6. Assessment and diagnosis: The healthcare professional’s evaluation and determination of the patient’s medical conditions based on the presented information.
  7. Treatment plan: Outlines the recommended interventions, therapies, medications, or procedures for managing the patient’s condition.
  8. Prognosis: An estimation of the expected course and outcome of the patient’s condition or disease.


Clinical information standards are centred on electronic data interchange, clinical document sharing, interoperability artefacts, and the platforms that manage exchange and communication.


It’s very important not to confuse the levels of accountability that conditions every information standard. In our model, we’ll solve the different interoperability scenarios with data, documents, and messages to fulfil the requisites of the sender and receiver on their electronic data interchange and documents to share the Clinical Statements authored by Healthcare Professionals.


Data interchange doesn’t need a context or an author, but clinical documents are fully constrained by a context, by one or more authors of the content, a legal authenticator of the clinical statements, and a healthcare organisation that must act as a custody of the documents by law.


Please remember that an Electronic Health Record is a “Clinical Document Related Group” (not a simple clinical data gathering), and each clinical document is:


  • An act of clinical knowledge.
  • A clinical statement about the functional health status of a patient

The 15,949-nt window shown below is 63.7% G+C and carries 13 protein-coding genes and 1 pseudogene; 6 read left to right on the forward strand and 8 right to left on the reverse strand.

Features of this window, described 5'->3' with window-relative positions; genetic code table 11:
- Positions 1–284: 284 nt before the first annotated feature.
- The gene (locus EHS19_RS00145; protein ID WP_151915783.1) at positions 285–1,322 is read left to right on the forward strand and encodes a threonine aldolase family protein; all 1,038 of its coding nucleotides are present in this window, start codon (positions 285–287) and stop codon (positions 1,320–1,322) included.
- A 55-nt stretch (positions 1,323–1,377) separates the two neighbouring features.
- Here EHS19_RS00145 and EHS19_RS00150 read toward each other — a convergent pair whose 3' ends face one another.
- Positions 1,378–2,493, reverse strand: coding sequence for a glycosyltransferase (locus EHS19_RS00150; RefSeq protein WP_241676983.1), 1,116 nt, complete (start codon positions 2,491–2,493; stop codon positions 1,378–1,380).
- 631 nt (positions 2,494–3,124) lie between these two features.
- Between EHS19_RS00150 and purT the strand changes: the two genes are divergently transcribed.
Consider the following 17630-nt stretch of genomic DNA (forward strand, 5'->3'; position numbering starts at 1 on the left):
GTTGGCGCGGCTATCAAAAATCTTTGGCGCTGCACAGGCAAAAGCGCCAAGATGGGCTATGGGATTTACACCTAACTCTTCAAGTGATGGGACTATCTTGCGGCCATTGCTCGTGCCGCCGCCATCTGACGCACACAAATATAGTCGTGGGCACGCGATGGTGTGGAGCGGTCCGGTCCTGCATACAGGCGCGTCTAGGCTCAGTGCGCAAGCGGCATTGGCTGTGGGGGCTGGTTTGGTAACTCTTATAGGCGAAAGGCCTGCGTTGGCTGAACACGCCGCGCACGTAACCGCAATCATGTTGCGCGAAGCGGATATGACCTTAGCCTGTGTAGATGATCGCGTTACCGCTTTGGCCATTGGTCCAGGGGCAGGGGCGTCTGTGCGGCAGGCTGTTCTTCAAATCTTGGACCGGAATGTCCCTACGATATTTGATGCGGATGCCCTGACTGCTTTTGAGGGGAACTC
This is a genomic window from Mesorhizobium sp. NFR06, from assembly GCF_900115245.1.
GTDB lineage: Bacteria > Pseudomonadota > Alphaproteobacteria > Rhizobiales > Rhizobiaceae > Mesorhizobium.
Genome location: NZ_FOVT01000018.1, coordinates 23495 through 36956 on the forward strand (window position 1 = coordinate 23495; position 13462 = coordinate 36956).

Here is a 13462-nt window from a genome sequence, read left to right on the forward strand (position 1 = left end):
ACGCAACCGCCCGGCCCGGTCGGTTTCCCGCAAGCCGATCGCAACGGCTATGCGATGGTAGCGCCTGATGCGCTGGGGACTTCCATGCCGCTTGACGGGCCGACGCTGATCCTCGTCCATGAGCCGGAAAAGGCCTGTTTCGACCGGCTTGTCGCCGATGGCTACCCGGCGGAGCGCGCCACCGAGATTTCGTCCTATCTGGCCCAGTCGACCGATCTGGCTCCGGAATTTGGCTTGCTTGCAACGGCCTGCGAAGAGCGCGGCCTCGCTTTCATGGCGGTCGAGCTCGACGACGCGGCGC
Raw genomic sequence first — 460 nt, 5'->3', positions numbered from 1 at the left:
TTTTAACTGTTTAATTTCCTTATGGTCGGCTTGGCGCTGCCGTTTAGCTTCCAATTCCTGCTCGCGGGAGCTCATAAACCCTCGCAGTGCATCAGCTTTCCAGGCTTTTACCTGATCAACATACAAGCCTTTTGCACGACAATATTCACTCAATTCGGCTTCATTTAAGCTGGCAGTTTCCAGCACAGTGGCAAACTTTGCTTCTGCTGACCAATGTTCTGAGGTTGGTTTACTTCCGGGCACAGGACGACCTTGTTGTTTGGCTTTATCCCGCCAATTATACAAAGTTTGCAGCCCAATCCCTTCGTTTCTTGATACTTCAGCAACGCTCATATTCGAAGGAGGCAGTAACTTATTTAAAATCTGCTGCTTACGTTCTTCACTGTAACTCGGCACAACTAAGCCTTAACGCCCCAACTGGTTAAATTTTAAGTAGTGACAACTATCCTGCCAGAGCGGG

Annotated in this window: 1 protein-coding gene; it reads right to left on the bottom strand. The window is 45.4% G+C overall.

• A collaboration tool between health professionals and communication with the patient.


Scenarios, Actors and Transactions

Interoperability scenario refers to a situation or context where multiple systems, devices, or software applications are able to work together and exchange information seamlessly. It involves the ability of different components or entities to communicate, interact, and share data effectively, despite being developed independently by different vendors or organisations. When we talk about interoperability Use Cases (UC), we understand that each UC is a package that contains one or more scenarios. The exact number of contained scenarios depends on our UC granularity criteria.


In an interoperability scenario, the various systems involved should be able to understand and interpret the data and commands shared between them, regardless of their underlying technologies, protocols, or standards. This enables them to collaborate and achieve common goals without encountering compatibility issues or barriers.